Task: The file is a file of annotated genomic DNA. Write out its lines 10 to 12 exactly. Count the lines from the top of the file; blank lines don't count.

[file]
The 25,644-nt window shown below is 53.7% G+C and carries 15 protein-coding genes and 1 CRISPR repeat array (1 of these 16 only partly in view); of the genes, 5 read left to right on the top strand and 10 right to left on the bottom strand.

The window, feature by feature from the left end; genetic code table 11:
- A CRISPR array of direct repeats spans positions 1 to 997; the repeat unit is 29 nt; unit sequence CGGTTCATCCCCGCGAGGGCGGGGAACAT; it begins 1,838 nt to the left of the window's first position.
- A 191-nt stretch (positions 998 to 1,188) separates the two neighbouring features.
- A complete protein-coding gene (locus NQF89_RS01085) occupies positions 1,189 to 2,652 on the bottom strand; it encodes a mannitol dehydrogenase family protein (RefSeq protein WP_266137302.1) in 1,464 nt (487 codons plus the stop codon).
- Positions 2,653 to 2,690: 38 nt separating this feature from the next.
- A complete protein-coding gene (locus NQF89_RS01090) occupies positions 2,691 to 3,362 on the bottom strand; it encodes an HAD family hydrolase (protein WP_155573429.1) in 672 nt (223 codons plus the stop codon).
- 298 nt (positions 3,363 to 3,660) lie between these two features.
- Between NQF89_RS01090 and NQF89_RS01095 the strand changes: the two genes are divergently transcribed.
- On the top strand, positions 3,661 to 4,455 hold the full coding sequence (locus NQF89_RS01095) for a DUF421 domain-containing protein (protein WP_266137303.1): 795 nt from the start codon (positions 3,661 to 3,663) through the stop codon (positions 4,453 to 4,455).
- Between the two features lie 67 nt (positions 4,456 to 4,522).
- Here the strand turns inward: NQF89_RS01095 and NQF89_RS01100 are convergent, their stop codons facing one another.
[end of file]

- On the top strand, positions 3,661 to 4,455 hold the full coding sequence (locus NQF89_RS01095) for a DUF421 domain-containing protein (protein WP_266137303.1): 795 nt from the start codon (positions 3,661 to 3,663) through the stop codon (positions 4,453 to 4,455).
- Between the two features lie 67 nt (positions 4,456 to 4,522).
- Here the strand turns inward: NQF89_RS01095 and NQF89_RS01100 are convergent, their stop codons facing one another.